The War On Drugs – A Deeper Understanding – Album Review by Killian Laher
After their breakthrough 2014 album Lost In The Dream which propelled Adam Granduciel and co to critical acclaim, it’s fair to say the follow up has been eagerly anticipated. Talk of 11 minute tracks (Thinking Of A Place) may have worried those pulled in by more compact fare, such as Red Eyes (on Lost In The Dream). Although only one track here clocks in under five minutes (Knocked Down), if anything this album is more accessible than its predecessor. Gone are the ambient rumbles of old or any of their more stripped-down moments. What we get in its place is a unified, luxurious sound. It’s a sound that evokes late eighties MOR synth-rock, such as Don Henley, Dire Straits , albeit with a 2017 sheen. Sounds considered as uncool as f**k. So why then does this album work?
Simply put: the songs. The album is brimming with in-car driving anthems, right from the opener Up All Night. A couple of seconds of scratching leads into a two chord keyboard led track. It sounds almost cheesy at first but by the time you get to the heavily treated guitar solo, you’re sucked in. If it’s possible to perform air-synth, you’ll be doing it before the song ends. Similarly Holding On is pure pop, or what used to be known as pop/rock, distilling Springsteen at his most uptempo, while Nothing To Find goes full on John Hughes’ soundtrack by way of the Dire Straits Brothers In Arms sound. These tracks are enjoyable if a little throwaway. A whole album like this would be exhausting but there’s far more to it. Further on, the uptempo anthem In Chains sounds entirely like a War On Drugs song, with all the key ingredients, fast tempo, anthemic moments, well played instruments without overtly evoking the past.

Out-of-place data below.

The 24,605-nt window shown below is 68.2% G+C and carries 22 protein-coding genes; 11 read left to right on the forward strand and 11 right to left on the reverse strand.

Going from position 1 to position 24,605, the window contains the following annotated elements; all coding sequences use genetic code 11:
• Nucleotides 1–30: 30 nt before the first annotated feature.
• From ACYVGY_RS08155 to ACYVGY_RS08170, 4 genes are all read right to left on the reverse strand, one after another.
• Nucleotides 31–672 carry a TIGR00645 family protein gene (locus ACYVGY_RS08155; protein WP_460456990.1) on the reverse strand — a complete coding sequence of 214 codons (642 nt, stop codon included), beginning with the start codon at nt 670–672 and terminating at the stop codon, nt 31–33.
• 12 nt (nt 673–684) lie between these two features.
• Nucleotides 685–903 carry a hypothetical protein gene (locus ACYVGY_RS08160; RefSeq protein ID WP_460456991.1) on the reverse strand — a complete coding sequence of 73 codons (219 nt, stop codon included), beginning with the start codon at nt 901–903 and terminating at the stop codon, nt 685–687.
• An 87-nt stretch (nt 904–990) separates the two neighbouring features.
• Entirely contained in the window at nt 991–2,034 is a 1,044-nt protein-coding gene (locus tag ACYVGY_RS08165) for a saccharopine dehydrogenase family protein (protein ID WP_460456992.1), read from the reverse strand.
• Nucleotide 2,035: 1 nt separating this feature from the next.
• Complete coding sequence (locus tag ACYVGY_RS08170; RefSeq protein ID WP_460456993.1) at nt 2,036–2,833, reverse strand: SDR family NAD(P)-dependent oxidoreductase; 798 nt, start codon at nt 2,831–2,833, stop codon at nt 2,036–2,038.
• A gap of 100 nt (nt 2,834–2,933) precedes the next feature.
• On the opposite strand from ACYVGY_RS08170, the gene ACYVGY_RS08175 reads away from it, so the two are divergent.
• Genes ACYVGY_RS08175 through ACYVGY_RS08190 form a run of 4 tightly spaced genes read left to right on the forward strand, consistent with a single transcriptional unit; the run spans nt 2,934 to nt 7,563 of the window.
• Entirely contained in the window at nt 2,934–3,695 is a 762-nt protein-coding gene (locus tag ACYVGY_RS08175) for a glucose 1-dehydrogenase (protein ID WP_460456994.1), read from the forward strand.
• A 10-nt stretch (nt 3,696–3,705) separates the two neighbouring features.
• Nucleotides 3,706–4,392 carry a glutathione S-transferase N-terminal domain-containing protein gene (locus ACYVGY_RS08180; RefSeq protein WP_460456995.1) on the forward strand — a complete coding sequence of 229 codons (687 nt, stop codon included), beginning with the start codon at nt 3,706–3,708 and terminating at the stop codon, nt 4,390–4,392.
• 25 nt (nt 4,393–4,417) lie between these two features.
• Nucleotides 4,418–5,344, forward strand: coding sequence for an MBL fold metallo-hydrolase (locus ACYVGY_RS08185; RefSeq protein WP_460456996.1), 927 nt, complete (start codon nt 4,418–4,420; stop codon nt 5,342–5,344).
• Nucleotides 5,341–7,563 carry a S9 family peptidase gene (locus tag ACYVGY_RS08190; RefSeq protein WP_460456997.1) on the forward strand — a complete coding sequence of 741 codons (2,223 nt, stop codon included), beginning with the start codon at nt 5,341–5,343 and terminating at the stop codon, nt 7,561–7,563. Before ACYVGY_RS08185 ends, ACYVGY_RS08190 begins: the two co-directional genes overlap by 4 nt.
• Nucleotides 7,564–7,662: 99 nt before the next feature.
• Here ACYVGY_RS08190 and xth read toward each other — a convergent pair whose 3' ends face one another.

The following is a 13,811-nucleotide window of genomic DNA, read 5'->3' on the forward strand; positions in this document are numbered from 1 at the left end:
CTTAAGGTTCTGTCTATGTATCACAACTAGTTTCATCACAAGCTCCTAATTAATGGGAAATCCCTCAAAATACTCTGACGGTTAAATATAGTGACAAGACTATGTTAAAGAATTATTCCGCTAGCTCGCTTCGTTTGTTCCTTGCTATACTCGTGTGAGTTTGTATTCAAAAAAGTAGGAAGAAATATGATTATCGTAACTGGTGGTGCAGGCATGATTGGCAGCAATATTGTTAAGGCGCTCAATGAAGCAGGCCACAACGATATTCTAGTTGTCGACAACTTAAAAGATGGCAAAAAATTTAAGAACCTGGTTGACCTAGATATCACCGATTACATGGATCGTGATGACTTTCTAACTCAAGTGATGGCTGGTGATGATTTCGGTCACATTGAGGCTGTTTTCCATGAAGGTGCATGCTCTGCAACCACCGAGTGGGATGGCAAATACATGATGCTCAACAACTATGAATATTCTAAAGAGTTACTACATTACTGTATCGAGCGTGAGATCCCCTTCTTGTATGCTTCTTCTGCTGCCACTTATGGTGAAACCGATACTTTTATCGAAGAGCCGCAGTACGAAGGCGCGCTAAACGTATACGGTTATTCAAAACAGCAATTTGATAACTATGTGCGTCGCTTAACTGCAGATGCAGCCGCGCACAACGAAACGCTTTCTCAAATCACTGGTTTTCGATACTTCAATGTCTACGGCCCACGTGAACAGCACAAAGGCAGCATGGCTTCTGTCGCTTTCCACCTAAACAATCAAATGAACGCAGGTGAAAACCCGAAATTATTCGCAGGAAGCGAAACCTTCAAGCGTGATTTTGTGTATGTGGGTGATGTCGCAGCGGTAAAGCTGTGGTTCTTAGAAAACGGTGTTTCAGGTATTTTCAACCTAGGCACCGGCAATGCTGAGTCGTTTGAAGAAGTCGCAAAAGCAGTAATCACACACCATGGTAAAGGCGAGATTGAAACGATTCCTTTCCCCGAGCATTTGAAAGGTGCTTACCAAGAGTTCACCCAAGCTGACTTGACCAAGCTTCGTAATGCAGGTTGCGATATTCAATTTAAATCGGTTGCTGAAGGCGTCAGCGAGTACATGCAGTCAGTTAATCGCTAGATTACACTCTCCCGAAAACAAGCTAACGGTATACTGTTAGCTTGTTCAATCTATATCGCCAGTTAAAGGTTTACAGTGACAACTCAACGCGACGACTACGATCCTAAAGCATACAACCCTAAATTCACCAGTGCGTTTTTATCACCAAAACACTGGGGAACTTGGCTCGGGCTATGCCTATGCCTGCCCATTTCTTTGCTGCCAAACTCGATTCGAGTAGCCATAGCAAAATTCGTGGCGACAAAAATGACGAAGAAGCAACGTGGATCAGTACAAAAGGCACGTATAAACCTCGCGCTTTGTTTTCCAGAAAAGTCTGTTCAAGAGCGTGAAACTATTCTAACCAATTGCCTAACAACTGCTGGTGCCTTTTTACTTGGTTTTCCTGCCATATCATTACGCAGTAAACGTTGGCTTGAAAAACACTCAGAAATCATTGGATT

The band perform well when they take it down a notch. The album contains a couple of what can only be described as power ballads. That is, power ballads as reimagined in a latter day Ryan Adams style. Pain opens with some simply gorgeous rainy day eighties guitar with a background organ that pitches the track as potentially the coolest song Bruce Hornsby never quite wrote. And that brooding, melancholy guitar sound is utterly addictive, making this track an unquestionable highlight of the album. Strangest Thing initially evokes mid eighties Foreigner of ALL things, yet to paraphrase the song title, you start remembering, God, how good Ryan Adams’ Gold album sounded on its first few listens, the keyboards are, if anything… warm, and holding back the electric guitar till more than halfway through just leaves your ears devouring it when it arrives. Knocked Down is relatively subdued in comparison to the rest of the album, a downcast simple plea where Granduciel sings “I wanna love you but I get knocked down”, but this comes off as a little under-written compared to the other songs, and is relatively brief at less than four minutes.
The band slow down completely for the final two tracks. The first of these, Clean Living opens with the same chord progression as The Velvet Underground’s Heroin but production-wise it’s worlds apart, turning itself back towards the mid eighties. They finish with the most Dylan sounding track here, You Don’t Have To Go, this one sounding like Dylan in his Daniel Lanois phase, without his aged croak.
As for the aforementioned Thinking of A Place? A definite centrepiece. It opens with shimmering synths, which spill into an insistent, luxurious groove with late period Roxy Music guitar fills. The track builds gradually, urgent and impassioned at times, yet knowing the precise moment (after the first guitar solo) to dial back the intensity. There’s so much going on here, steel guitar, harmonica, celeste, yet no one instrument takes over, and each listen reveals further details, be it the acoustic guitar strumming away low in the mix, piano arpeggios, fingers sliding over frets. But above all an addictive melody, which will follow you around as you go about your day.
Yes, everything you know is wrong. In 2017 indie rock is sufficiently mainstream that AOR/MOR is the new indie. The sound of this album is beautifully crafted, evoking a previous era perfectly without sounding dated. Sure, there’s no actual edge or danger here, and this sort of ear candy will probably wear thin in 12 months’ time but not before it dominates discerning music fans listening for the forthcoming months. This is the sort of stuff punk and grunge tried to kill off. A near miss. Resistance is futile. Succumb.
1. Up All Night
3. Holding On
4. Strangest Thing
5. Knocked Down
6. Nothing To Find
7. Thinking of A Place
8. In Chains
9. Clean Living
10. You Don’t Have To Go